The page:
A washed up singer is given a couple days to compose a chart-topping hit for an aspiring teen sensation. Though he's never written a decent lyric in his life, he sparks with an offbeat younger woman with a flair for words.
Henry Roth is a man afraid of commitment up until he meets the beautiful Lucy. They hit it off and Henry think he's finally found the girl of his dreams, until he discovers she has short-term memory loss and forgets him the next day.
When relaxed and charming Ben Wrightman meets workaholic Lindsey Meeks she finds him sweet and charming, they hit it off and when it is winter Ben can spend every waking hour with Lindsey, but when summer comes around the corner Lindsey discovers Ben's obsession with the Boston Red Sox. She thinks it is perfect until everything goes downhill for them.Written by
Following the film's release the Red Sox would win the World series three more times in 2007, 2013 and 2018 See more »
In the first scene when young Ben walks into Fenway Park, Jim Rice and Dennis Eckersley are clearly their 2004 selves, and look considerably different than they did in 1980. See more »
Eighty-six years of bangin' our heads against the big green wall, but we finally did it. That part you know. That part everybody knows. But I got a story you don't know. It's about this schoolteacher friend of mine named Ben.
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The music at the end is interspersed with radio ads, as if someone is tuning a radio between stations. See more »
The DVD editon of the film dubbed the "Cursed Reversed Edition for Boston Red Sox fans" by Fox contains the alternate ending of the film that was actually shot during the 2004 playoffs and World Series. In the original ending of the film scripted by Lowell Ganz and Babaloo Mandel, "The Curse of the Bambino" dubbed by die hard Red Sox fans would have continued "if" the Yankees had beaten them in the playoffs. The Red Sox, who were down by three games, had come back and beaten the Yankees which was the first time a pro-sports team had ever come back from such a defeat and eventually won the World Series, sweeping the St.Louis Cardinals. The moment that it had happened, Drew Barrymore and Jimmy Fallon in character, ran onto the field and celebrated with the team. This ending was edited in the film as a montage with narration by actor Jack Kehler. See more »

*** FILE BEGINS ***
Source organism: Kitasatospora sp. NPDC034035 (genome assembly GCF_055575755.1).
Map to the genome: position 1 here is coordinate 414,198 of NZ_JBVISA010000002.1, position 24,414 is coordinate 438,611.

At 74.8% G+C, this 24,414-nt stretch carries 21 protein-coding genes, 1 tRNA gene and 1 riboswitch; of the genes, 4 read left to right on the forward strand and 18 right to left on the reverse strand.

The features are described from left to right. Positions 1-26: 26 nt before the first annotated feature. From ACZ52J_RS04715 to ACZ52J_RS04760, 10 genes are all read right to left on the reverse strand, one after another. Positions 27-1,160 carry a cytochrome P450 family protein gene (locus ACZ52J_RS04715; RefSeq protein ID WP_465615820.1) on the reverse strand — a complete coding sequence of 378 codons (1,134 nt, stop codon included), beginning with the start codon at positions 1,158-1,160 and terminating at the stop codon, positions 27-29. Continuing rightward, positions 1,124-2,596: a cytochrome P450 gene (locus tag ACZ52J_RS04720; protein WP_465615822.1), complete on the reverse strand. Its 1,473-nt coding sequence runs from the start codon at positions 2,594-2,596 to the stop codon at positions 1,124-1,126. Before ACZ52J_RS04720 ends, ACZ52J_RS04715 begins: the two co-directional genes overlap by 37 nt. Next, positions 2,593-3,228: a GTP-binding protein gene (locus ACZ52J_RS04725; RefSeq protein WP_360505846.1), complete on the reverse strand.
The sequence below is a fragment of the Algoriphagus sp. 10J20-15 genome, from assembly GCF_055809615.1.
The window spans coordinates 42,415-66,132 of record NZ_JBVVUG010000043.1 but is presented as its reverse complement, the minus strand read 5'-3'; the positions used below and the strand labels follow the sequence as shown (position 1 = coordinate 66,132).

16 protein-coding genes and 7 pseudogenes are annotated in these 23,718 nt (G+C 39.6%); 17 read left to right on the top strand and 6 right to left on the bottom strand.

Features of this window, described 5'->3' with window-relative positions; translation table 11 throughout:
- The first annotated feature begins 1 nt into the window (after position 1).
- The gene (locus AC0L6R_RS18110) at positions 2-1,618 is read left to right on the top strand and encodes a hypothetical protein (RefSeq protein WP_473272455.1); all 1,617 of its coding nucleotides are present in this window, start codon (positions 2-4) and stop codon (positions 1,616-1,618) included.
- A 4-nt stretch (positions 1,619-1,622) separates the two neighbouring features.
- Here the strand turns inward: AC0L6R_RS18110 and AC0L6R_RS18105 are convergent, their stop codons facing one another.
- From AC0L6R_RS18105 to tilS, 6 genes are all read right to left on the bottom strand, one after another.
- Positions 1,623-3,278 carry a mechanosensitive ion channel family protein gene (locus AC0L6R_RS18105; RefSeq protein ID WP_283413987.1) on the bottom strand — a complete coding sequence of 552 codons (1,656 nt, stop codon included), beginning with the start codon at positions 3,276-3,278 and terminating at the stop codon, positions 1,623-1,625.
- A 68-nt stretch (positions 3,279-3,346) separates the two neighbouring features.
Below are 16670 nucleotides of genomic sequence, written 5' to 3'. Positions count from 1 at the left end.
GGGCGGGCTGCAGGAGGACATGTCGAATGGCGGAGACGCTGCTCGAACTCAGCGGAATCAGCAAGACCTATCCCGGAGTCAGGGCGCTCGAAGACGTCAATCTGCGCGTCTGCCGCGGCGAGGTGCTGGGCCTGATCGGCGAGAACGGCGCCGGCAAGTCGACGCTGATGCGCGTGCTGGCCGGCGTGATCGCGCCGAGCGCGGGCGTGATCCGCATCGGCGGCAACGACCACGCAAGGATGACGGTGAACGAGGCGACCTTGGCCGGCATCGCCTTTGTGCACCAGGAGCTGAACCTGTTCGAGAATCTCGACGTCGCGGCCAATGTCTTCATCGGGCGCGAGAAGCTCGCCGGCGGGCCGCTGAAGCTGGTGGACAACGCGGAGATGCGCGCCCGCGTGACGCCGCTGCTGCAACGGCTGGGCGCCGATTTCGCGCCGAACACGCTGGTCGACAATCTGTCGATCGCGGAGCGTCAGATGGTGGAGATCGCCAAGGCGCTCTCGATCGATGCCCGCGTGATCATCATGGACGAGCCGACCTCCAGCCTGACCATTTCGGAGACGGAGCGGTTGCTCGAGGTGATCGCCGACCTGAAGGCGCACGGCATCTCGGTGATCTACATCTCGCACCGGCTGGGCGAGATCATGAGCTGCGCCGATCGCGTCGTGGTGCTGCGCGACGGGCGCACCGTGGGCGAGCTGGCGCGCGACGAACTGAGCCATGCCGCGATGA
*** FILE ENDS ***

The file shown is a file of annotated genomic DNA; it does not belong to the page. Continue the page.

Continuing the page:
My daughter gets really put out at me when I refer to Drew Barrymore as looking as if she'd been hit in the face with a frying pan, not to mention her Dudley Dooright chin that Jay Leno would die for. How wonderful, then, when I discovered in "Fever Pitch" that I really like Miss Barrymore; and Jimmy Fallon; and the Red Sox; and Boston! This film is probably best characterized as a sweet, light comedy. To be absolutely stereotypical, the girls will like the movie for its romantic charm and Jimmy Fallon's vulnerability, and the boys will like it for all the male bonding and the depiction of sports mania.
My sports-hating wife, my teenage daughter, and I all found something to like in the film. That says something in itself. It's a pleasant way to spend an hour and a half or so, and is probably a really good date flic, too.
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